7. What surprised you most about writing a poem a day?
That poems were written. Seriously. That I could pull a poem out of my hat like a rabbit, though sometimes it was a scary, disheveled rabbit with bad teeth, but still recognizable as a rabbit.



8. Now that you have momentum, what’s next?
Take the summer off!

Actually, my second mss is complete and I'm sending out much more seriously now. It's hard for me to work on anything else while that is out in the world. Though I have another mss on the back burner and a couple of these poems may go there.

I think the best thing for me to do is to submit my work more. I'm a dedicated writer, but when it comes to sending out my work, whether is be my mss, poems, or essays, I only get about a C to a D+. It's something about myself I would like to work on (and was from January to March), but it needs to be a focus for me a little.

And it's not that I mind rejections, I don't. Submitting is not my favorite thing to do. If I have extra time, I'd rather write, walk Buddy Holly (my dog), garden, or read. I would even rather clean the house before submitting. It's just not a favorite thing to do, but definitely part of the job and I'll work on it.

Maybe in May, I can post some places we all can submit to and make it a group exercise, in case others hate submitting as much as I do.



Welcome May and again, thanks for reading.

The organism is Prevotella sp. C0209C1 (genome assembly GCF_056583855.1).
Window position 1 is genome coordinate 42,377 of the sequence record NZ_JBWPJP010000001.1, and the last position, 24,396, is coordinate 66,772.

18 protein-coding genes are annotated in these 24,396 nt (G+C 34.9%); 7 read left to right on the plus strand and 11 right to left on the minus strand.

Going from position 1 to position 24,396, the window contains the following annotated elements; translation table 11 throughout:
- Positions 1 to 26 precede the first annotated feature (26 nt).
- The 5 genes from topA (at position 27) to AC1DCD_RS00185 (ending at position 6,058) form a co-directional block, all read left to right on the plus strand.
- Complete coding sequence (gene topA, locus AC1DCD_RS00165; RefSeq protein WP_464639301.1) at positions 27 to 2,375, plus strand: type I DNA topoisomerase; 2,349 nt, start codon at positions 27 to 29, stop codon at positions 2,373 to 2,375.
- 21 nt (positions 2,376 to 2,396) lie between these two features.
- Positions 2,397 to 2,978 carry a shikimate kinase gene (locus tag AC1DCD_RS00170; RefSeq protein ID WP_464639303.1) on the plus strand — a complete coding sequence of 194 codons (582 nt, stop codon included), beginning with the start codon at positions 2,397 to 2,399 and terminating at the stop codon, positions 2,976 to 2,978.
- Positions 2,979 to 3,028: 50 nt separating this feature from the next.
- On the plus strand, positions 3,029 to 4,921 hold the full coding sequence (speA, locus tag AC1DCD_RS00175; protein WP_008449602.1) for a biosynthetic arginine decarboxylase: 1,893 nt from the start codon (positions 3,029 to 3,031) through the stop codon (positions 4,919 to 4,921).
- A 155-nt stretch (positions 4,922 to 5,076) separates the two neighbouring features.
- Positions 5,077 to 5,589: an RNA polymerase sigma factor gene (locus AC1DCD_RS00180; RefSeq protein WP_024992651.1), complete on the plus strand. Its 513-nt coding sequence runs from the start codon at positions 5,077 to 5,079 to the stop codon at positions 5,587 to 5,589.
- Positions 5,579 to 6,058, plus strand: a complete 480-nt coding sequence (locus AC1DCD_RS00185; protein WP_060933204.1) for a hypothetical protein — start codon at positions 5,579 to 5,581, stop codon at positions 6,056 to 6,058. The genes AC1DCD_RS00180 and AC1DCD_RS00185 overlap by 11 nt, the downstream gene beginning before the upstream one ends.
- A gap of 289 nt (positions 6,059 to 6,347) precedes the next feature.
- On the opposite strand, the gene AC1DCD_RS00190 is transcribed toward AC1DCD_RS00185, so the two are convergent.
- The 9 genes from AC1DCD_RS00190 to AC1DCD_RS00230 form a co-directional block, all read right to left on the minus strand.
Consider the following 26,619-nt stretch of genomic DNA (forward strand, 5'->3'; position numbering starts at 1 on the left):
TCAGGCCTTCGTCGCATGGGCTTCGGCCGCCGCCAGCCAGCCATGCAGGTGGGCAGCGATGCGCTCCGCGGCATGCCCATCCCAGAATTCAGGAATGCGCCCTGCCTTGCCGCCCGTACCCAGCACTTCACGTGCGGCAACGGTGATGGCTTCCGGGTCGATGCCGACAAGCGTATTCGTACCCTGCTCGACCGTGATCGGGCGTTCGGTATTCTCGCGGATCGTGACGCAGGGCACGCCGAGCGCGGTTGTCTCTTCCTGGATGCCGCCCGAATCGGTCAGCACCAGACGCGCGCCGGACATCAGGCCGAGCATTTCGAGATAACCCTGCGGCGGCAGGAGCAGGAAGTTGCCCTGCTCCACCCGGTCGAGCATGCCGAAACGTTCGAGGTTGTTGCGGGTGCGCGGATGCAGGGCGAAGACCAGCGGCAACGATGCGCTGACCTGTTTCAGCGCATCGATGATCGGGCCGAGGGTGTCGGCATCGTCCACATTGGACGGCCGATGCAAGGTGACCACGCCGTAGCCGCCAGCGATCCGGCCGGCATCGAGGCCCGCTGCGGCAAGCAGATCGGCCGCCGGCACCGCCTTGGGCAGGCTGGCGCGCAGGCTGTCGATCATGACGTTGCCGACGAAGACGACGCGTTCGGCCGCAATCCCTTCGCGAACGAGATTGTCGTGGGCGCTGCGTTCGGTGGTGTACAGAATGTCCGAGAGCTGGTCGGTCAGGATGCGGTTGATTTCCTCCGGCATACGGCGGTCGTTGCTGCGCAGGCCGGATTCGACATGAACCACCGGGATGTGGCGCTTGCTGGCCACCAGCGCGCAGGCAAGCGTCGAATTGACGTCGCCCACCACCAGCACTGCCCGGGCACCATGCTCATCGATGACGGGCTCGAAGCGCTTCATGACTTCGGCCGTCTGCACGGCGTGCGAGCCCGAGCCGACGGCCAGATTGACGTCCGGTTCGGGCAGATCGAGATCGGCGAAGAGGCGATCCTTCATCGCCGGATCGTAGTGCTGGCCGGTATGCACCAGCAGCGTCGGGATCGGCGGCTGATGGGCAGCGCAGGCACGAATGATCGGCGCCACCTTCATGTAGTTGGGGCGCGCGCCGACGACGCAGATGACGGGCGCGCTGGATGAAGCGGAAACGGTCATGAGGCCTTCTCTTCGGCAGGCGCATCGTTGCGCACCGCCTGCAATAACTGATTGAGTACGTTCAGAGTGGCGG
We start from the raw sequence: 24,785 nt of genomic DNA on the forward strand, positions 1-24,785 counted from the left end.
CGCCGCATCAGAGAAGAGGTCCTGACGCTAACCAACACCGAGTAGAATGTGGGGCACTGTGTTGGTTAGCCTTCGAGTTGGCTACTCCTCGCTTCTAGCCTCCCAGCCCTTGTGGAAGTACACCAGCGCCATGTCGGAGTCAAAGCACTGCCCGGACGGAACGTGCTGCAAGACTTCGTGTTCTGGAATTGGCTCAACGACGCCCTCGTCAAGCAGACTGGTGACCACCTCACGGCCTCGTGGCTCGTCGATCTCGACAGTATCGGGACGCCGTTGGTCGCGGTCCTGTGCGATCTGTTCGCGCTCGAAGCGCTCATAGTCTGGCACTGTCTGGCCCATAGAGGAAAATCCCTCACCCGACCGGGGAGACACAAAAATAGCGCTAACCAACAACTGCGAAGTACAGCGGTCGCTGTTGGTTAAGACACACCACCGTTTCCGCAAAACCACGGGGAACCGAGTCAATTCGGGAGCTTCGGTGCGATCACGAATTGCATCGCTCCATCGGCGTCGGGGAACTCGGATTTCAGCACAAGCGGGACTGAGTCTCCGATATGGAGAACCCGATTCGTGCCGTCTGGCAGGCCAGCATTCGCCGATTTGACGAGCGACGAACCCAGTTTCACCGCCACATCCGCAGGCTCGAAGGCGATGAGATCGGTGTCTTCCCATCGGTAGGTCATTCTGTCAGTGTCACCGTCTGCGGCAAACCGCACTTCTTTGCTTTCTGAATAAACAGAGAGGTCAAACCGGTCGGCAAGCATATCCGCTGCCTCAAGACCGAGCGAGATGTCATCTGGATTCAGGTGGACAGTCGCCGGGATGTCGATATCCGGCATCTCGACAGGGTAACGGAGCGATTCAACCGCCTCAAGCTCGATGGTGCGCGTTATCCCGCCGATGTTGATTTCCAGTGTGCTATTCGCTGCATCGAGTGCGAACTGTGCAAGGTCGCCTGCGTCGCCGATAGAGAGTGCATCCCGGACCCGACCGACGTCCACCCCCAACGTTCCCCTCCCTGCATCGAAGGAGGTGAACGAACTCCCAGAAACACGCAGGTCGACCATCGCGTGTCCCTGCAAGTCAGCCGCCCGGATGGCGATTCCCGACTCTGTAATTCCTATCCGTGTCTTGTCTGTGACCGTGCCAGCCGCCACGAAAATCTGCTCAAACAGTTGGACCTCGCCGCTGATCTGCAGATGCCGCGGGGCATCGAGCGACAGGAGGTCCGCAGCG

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5 comments:

Rachel Dacus said...

A lesson in humility and vulnerability -- that resonated with me. I did Napo in a group at the Gazebo, posting and lightly critiquing each day, which stretched most of us to the limit. Some days I allowed myself to write a poem I could not post and had to write something else just so I could post something. Eventually I just gave in and posted whatever the day brought, allowed rough drafts to be exposed. I admire you for posting here on your blog, Kelli. And the prompts! It was inspiring to read. What I got from this year's Napo (besides 30+ poems) was a sense of camaraderie, of adventuring together as artists - invaluable.

Kells said...

Hi Rachel,

Yes, definitely the sense of camaraderie, there is definitely connection when creating together.

Thanks for your note and congrats for your month of poems!

Justin Evans said...

I have never found it difficult to write for NaPoWriMo. What get me in trouble every time is that I concentrate too much on trying to out think the prompt or believe that I am supposed to do something a certain way.

This year was a real failure for me because I just couldn't ever get a solid footing on what I wanted most to say. I kept approaching it by my follow through was horrific.

I got my month of poems, but they were not nearly as creative as they could have been if I had actually lost myself in the writing.

Valerie Loveland said...

I am less happy with what I did this year for NaPoWriMo than last year, but I'm happy I did the project. I like the weird stuff that comes out when I sit down and have no idea what I'm going to write.

Kells said...

Justin,

that happens to a lot of people when following a prompt. I always try to remind myself, if something is coming and it isn't want the prompt suggests, that's okay. Or write what I want to write then title the poem something to fit the prompt (if I want to be a rule follower). ;-) But at least you tried, so congrats for getting a month of poems, even if they were as creative as you hoped.


Valerie-- I'm the same way. I'm always amazed what I'm putting down on paper. I think those are my better poems, when I surprise myself as well or am extremely honest.

Thanks for your notes!